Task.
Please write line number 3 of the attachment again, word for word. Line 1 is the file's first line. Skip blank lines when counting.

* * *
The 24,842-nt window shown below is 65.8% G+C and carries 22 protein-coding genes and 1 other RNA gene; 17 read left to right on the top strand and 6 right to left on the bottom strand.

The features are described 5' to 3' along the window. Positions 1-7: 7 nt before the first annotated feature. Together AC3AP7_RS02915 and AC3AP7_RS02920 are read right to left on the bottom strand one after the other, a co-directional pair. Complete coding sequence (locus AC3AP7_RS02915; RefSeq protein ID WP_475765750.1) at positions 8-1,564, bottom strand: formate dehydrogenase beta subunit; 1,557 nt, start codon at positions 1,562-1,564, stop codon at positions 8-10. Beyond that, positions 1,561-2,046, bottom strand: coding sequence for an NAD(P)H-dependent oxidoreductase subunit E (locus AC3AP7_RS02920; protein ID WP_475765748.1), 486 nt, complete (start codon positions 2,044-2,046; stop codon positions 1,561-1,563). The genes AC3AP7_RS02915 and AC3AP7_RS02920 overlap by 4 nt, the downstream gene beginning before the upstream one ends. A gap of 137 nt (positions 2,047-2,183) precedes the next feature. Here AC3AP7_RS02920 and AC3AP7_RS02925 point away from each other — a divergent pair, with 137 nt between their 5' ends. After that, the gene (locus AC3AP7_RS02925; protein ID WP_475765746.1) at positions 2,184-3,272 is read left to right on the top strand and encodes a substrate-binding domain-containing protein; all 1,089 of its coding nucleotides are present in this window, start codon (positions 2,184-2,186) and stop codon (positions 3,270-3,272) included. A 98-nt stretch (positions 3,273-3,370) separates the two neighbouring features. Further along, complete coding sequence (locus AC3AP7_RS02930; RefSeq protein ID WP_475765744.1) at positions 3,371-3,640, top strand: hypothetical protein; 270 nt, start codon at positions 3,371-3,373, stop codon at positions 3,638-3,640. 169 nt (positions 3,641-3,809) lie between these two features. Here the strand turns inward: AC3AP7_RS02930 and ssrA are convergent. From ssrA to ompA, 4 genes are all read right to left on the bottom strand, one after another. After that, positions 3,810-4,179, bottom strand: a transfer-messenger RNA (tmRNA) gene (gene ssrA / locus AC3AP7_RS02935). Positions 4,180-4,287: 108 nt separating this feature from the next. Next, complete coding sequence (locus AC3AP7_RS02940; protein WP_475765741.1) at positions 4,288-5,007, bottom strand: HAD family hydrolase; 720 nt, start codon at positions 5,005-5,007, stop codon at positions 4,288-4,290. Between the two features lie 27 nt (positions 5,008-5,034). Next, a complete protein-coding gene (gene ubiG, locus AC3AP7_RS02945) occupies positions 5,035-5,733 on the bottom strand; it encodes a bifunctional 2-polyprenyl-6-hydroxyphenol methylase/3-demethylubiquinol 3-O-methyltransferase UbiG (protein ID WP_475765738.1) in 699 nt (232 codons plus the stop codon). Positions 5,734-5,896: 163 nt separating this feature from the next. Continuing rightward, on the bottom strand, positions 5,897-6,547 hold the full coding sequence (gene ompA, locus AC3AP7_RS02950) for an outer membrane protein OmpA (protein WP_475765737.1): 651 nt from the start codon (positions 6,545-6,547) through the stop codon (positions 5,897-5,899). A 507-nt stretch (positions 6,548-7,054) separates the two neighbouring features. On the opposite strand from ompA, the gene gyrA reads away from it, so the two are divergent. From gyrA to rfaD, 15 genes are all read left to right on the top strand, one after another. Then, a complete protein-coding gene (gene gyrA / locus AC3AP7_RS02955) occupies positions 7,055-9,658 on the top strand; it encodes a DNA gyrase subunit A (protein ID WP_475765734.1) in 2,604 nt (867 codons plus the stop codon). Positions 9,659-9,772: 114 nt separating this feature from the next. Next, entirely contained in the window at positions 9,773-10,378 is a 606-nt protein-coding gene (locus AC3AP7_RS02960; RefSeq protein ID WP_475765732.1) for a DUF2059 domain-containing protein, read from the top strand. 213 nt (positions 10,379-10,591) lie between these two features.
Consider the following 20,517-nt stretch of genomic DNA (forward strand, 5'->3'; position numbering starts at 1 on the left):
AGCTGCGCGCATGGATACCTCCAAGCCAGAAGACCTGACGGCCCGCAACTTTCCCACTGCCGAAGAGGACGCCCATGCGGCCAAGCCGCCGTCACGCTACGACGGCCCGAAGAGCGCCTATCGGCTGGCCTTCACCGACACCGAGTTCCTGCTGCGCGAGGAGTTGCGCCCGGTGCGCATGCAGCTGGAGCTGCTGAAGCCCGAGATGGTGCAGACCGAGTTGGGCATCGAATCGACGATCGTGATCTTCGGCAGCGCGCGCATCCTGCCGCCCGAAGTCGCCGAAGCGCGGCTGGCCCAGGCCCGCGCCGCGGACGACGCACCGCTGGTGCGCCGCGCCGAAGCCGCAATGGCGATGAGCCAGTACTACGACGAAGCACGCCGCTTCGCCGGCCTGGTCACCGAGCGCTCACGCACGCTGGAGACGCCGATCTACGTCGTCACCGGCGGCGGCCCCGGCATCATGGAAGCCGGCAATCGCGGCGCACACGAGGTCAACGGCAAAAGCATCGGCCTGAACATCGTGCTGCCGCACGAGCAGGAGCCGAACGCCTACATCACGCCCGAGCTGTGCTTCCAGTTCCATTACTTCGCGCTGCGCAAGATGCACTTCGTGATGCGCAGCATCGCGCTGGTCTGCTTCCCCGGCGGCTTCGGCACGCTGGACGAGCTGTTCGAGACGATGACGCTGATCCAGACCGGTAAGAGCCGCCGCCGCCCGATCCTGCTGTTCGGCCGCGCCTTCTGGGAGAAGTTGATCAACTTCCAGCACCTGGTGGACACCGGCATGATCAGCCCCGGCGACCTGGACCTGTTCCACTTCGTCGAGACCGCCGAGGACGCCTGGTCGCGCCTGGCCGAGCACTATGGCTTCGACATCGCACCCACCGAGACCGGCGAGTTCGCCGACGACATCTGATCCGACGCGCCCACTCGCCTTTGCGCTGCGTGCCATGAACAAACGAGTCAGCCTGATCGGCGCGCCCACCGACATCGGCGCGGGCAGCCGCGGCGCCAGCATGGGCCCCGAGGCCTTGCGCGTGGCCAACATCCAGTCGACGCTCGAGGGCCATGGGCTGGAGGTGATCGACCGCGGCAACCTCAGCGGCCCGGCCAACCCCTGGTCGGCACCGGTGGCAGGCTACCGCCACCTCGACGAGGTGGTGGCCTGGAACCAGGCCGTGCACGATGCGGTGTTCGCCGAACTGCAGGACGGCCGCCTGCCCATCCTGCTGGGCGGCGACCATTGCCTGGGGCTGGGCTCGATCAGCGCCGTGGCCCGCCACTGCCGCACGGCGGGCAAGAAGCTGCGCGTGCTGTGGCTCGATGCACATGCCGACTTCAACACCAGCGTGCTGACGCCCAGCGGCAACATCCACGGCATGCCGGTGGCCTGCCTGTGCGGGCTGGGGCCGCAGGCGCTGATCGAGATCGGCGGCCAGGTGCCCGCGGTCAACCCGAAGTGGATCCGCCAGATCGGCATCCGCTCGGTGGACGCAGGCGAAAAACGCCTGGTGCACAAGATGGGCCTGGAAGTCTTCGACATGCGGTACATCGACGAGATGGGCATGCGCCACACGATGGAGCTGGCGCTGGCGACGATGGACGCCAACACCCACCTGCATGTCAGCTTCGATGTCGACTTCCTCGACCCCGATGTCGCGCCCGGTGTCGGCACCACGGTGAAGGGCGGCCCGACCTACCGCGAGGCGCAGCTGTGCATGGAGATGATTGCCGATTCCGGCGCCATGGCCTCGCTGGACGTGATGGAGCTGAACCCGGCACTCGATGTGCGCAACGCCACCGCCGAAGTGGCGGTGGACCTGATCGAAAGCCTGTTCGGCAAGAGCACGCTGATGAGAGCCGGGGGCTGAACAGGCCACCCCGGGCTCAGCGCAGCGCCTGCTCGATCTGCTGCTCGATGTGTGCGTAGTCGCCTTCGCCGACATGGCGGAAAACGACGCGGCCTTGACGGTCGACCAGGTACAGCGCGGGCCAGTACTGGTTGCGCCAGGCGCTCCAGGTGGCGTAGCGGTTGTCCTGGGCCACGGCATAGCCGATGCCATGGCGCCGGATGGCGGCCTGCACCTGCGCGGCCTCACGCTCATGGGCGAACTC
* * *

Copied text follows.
Consider the following 20,517-nt stretch of genomic DNA (forward strand, 5'->3'; position numbering starts at 1 on the left):